Three members of the Chautauqua Institution Board of Trustees are leaving the board after its Aug. 27 meeting, aftera collective 20 years of service to the Institution. Former Board Vice Chairman Tim Renjilian and Class B (property owner) trustee Greg Miller depart after two four-year terms; trustee Karen Arrison is leaving after one term to assume demanding new responsibilities in Buffalo. The three trustees have witnessed some significant changes during their terms and offered some thoughts about what the future may hold for Chautauqua. Renjilian and Miller sat on the former’s porch for our conversation; Arrison joined us by phone.

Please talk briefly about what you do when you are not at Chautauqua, and about your major board responsibilities.

Arrison: I am president of a referral-only design firm. I serve on a number of boards of directors in Buffalo and western New York. For example, I’m vice chair of the Preservation League of New York State. I’m also vice chair of the Western New York Public Broadcasting Association board. On the Chautauqua board of trustees, I was involved in the search for both a new opera director and CSO music director, in addition to committee assignments.

Renjilian: I’m still fully engaged in a career in the healthcare industry. It all centers on regulatory compliance issues. Think about all the hospitals, drug companies, medical device companies that deal with Medicare and Medicaid. My work is around either helping them stay out of trouble in the first place or helping them extricate themselves from difficulties. It may involve devising and installing compliance systems, for example. I may be working with attorneys, regulators, boards of directors, among others. I may work as a consultant.

Miller: I have my own software training company in New York City. We primarily serve large law firms, particularly when they are undergoing convergence or upgrades that require training for attorneys and staff. I’m also a composer and have created a couple of programs that teach music composition. I’m a lifelong Chautauquan, met and married my wife here. We come every summer.

What has stood out for each of you from your years on the board of trustees?

Arrison: I just want to note at the start how important Chautauqua is to me. It’s a sacred grove. The four pillars that are Chautauqua’s foundation are important to me. The arts are important to me, especially mentoring young musicians, some of them rising stars. We’ve been doing that for a long time. Those things are near and dear to my heart. The community is special. I love how much freedom we are able to safely and securely afford to children.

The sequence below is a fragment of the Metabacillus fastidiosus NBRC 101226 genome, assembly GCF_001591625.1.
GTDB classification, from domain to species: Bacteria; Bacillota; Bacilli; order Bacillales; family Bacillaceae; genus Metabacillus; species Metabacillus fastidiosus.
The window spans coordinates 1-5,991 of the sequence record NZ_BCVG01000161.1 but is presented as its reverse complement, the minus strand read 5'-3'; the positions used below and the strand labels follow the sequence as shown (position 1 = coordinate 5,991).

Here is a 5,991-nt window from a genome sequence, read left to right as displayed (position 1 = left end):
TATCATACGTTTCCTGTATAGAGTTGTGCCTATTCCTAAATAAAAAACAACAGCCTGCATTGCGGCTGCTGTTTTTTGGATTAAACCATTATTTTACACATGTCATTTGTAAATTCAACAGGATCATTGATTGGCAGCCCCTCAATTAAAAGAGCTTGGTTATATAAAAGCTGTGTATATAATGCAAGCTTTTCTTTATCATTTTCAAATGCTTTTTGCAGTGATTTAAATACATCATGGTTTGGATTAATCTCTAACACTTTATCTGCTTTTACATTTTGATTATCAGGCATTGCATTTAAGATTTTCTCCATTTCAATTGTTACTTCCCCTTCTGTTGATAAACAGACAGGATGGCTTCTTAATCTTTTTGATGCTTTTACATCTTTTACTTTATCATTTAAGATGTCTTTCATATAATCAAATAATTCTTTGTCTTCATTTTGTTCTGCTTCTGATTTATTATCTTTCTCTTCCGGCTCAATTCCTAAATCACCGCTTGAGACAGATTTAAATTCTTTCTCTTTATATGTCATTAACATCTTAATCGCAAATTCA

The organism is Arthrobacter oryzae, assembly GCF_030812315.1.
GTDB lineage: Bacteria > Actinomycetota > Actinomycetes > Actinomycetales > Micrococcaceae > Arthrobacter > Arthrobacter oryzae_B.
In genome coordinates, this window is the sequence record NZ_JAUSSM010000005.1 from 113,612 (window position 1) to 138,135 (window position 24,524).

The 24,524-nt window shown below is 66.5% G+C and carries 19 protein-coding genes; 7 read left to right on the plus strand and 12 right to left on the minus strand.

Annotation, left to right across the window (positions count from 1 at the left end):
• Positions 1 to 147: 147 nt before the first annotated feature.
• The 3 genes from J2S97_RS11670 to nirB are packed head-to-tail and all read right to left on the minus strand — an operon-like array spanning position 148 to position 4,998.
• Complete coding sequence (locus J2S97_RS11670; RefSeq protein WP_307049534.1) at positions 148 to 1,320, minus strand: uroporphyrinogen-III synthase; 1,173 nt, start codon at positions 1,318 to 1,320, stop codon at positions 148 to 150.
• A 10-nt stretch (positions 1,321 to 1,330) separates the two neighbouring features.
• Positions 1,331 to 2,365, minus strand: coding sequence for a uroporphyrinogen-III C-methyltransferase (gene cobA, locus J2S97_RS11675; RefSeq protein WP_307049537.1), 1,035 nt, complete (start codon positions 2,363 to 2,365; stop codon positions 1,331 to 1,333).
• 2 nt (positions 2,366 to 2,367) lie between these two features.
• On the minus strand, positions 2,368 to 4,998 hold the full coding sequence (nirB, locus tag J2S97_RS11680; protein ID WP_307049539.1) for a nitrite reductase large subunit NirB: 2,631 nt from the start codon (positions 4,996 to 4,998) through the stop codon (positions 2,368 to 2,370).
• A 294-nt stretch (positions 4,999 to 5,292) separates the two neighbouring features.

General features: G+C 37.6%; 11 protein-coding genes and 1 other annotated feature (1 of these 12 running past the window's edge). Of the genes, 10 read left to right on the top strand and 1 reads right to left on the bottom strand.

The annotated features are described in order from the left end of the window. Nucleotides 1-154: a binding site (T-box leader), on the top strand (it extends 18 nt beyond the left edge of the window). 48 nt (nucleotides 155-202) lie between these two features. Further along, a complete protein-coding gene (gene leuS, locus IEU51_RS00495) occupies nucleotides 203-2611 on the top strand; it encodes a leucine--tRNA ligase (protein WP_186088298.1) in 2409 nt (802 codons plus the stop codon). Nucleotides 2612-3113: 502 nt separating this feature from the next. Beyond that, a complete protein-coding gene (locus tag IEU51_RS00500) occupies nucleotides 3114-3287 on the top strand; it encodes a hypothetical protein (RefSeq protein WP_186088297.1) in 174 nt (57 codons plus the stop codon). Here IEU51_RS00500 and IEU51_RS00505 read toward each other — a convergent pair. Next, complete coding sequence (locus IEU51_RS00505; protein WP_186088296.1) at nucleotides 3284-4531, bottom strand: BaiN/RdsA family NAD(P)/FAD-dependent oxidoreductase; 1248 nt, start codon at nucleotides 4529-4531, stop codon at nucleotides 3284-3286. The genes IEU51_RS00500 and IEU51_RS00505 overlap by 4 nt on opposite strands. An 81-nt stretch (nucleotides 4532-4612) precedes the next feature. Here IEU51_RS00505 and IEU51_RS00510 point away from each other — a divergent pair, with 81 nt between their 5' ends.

During my time on the board, what has stood out has been change. There has been visible change with the physical plant. We have found replacements for major arts directors and now we are seeking a new president. So change has been significant during my four years on the board. I might say I’m not able to serve eight years because I have been asked to be board chair for public broadcasting for western New York. That’s a big responsibility. If I were asked to return to the Chautauqua board in the future I would certainly consider it.

Renjilian: I was actually a community member of a couple of board-related committees before I came on the board, so my time really extends to about 12 years. Over that time, both the board and the administration have gotten much more sophisticated in terms of how this place actually works. People have seen and heard about the work [fellow trustee] Ron Kilpatrick and others have done on the financial side of things, understanding the financial dynamics of the Institution. When I got started, we were just starting to think about the risks facing us here: risks of natural disasters, financial issues, programming changes, illness or worse to key administration officials. We have gotten far more sophisticated in our understanding of the physical plant. More recently, I’ve focused on the programming side, what draws people here. My whole 12 or so years here have been marked by the search for what makes this place work and work well.

The other big change, for me, is about Chautauqua itself. It’s always been a place people care very passionately about, in all its facets. What we have seen in the last several years is a change in the way that passion plays out. Social media offers enhanced paths to learning, for sure. It also expands ways for people to express their opinions. Part of what is changing, I think, is how we function as a community, talking and listening to each other. We’re still figuring that out in this intense environment.

 

Tim said he had recently focused on programming. Did you become an IT resource?

Miller: In my work on the audit committee, I did make some contributions there. Given my work, I can speak intelligently on IT and offer some suggestions. When [Institution Director of Information Services Cindy Mando raises issues, and reviews these things with us on the board, I’ve been able to be helpful, I think. I have also been on the program committee with Tim leading the charge, and have stayed close to the gathering of data — an important aspect as we gauge interest and try to anticipate things.

 

Karen, where have you been able to make the most impact on the board?

Arrison: I have been sort of the flag bearer for the arts. I too have been on the Program Policy Committee — it’s been a wonderful committee to serve on. And I was on the Personnel Committee, where the most important function is to monitor the Institution president’s job performance.